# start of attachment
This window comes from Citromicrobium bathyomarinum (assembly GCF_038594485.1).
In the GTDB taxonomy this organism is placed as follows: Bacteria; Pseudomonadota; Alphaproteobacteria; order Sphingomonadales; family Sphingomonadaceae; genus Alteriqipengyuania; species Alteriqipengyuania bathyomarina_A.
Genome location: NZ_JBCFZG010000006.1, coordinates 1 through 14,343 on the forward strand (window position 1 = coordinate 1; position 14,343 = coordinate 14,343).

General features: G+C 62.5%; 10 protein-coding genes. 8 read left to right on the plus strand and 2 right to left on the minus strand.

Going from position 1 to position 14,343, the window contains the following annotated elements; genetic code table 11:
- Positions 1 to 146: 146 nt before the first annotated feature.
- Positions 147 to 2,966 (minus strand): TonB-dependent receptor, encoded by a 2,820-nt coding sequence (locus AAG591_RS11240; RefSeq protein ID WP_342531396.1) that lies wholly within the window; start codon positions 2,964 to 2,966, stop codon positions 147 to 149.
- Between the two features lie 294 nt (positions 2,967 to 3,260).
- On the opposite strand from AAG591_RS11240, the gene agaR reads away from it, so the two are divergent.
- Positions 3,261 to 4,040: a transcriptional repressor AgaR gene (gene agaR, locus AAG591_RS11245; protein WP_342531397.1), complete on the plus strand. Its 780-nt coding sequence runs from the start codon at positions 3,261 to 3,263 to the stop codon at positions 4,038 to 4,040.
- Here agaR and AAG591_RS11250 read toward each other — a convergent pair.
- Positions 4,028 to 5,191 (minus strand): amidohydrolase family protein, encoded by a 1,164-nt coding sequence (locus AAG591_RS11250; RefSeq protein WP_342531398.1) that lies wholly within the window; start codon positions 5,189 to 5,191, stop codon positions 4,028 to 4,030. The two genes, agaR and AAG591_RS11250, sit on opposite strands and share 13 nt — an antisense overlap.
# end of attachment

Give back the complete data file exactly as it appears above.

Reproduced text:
This window comes from Citromicrobium bathyomarinum (assembly GCF_038594485.1).
In the GTDB taxonomy this organism is placed as follows: Bacteria; Pseudomonadota; Alphaproteobacteria; order Sphingomonadales; family Sphingomonadaceae; genus Alteriqipengyuania; species Alteriqipengyuania bathyomarina_A.
Genome location: NZ_JBCFZG010000006.1, coordinates 1 through 14,343 on the forward strand (window position 1 = coordinate 1; position 14,343 = coordinate 14,343).

General features: G+C 62.5%; 10 protein-coding genes. 8 read left to right on the plus strand and 2 right to left on the minus strand.

Going from position 1 to position 14,343, the window contains the following annotated elements; genetic code table 11:
- Positions 1 to 146: 146 nt before the first annotated feature.
- Positions 147 to 2,966 (minus strand): TonB-dependent receptor, encoded by a 2,820-nt coding sequence (locus AAG591_RS11240; RefSeq protein ID WP_342531396.1) that lies wholly within the window; start codon positions 2,964 to 2,966, stop codon positions 147 to 149.
- Between the two features lie 294 nt (positions 2,967 to 3,260).
- On the opposite strand from AAG591_RS11240, the gene agaR reads away from it, so the two are divergent.
- Positions 3,261 to 4,040: a transcriptional repressor AgaR gene (gene agaR, locus AAG591_RS11245; protein WP_342531397.1), complete on the plus strand. Its 780-nt coding sequence runs from the start codon at positions 3,261 to 3,263 to the stop codon at positions 4,038 to 4,040.
- Here agaR and AAG591_RS11250 read toward each other — a convergent pair.
- Positions 4,028 to 5,191 (minus strand): amidohydrolase family protein, encoded by a 1,164-nt coding sequence (locus AAG591_RS11250; RefSeq protein WP_342531398.1) that lies wholly within the window; start codon positions 5,189 to 5,191, stop codon positions 4,028 to 4,030. The two genes, agaR and AAG591_RS11250, sit on opposite strands and share 13 nt — an antisense overlap.